The airline industry is fiercely competitive and challenged by rising costs and low margins. Airlines operating in this high-risk marketplace must carefully align their business and operating models. One company working to achieve this objective is Delta Air Lines. After facing significant challenges in the early 2000s, and filing for bankruptcy protection in 2005, Delta now serves more than 180 million customers each year and is ranked as the world’s largest airline by Forbes Global 2000.
These days, very little separates one airline from another. So, Delta executives decided to take aim at the customer experience through superior onboard catering. This service is regarded by Delta executives as a differentiator, particularly for their premium classes. In 2015, Delta partnered with its Atlanta caterer, Gate Gourmet, to establish a new approach to airline catering. Their solution is embedded in the theory of constraints (TOC), and, through the initiative, Delta moved away from the age-old model of catering through mass production and toward one of catering through mass customization.
Adapting to change
Delta’s original catering model involved standardized, full-meal services offered at each cabin. This later evolved into a minimized-product-offering plan, with tailored service offerings based on flight length and markets served. Catering was no longer a standard, single-build process across all fleets; instead, it required highly variable, flight-specific plans. In addition, as Delta made necessary aircraft changes — as many as 150 times per day — to accommodate operational or maintenance issues, such events often resulted in flying an aircraft type different from that specified in the original flight plan. This had a negative effect on catering efforts, which faced significant difficulties related to adapting to capacity, complexity and customer requirement shifts.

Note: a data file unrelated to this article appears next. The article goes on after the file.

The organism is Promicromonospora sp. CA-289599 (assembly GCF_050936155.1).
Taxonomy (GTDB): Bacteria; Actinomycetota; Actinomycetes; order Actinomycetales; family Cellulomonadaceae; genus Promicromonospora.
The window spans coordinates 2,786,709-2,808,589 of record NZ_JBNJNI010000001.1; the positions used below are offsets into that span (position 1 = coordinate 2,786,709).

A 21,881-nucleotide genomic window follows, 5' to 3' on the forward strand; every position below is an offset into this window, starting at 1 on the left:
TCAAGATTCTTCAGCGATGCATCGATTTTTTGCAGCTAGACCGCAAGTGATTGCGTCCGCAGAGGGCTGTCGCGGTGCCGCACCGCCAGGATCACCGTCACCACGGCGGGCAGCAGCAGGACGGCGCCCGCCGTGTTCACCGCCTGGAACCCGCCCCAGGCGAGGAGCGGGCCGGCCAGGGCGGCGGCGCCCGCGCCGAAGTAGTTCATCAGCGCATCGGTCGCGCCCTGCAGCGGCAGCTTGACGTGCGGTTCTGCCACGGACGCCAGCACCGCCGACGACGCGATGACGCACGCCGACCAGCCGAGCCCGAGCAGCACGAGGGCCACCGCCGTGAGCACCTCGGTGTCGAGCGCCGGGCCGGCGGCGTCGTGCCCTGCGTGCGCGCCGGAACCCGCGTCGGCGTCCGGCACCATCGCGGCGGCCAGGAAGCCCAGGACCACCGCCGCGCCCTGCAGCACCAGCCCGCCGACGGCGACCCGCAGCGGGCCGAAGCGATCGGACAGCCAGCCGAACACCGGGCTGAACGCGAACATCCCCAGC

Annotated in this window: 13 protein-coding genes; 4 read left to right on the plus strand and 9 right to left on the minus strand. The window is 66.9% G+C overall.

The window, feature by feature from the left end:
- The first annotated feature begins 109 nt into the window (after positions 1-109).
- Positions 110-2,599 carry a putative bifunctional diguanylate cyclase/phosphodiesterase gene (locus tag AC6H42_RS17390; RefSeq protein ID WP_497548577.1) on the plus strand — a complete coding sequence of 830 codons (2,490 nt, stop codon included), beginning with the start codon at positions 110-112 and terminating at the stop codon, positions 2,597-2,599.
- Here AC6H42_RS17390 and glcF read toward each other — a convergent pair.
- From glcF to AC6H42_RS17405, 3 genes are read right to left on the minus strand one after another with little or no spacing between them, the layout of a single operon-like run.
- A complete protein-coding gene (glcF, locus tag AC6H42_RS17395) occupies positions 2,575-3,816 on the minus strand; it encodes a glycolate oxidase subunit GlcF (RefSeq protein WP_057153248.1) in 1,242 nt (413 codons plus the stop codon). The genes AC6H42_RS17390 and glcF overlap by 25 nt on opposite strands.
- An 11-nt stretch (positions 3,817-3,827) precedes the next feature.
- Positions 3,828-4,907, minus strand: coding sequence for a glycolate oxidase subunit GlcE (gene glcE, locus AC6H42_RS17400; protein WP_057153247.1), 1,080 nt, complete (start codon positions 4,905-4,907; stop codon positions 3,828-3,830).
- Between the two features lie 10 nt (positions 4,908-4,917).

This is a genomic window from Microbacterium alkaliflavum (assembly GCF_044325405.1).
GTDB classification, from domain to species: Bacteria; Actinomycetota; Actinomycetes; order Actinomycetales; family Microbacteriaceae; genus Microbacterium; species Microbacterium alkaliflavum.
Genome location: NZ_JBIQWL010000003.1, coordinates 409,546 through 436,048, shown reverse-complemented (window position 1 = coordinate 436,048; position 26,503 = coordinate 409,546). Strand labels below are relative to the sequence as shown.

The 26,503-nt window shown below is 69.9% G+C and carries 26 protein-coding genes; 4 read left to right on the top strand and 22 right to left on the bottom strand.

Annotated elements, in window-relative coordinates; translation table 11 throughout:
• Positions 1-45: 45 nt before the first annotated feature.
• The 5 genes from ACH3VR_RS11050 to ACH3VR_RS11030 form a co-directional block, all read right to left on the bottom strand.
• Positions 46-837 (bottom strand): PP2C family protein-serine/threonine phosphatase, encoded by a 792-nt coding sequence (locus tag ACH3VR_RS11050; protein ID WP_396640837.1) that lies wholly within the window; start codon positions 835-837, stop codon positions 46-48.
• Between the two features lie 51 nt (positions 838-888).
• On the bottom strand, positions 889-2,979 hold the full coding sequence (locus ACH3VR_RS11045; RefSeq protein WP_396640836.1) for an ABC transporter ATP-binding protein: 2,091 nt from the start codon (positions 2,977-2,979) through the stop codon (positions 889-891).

In 2015, Gate Gourmet was servicing 650-720 flight departures every day (depending on seasonality), representing more than 1,100 flight legs. However, because the company could only effectively handle 600 flights per day, it offloaded the other flights to a local sister facility. Yet, Gate Gourmet still was underperforming against customer reliability, quality and demand goals. Delta wanted Gate Gourmet to increase facility capacity in order to better handle its existing demand, as well as projected future growth of up to 850 departures in future years.
Meeting client objectives
The first step in Gate Gourmet’s improvement journey was to identify the constraint. This was critical to ensuring that everyone involved in the process was focused on the right matters. Because there were many different aircraft configurations with individual flight offerings associated with each flight, a careful analysis of the problem was essential. Ultimately, the primary constraint was determined to be the lack of space when getting trucks on and off the dock.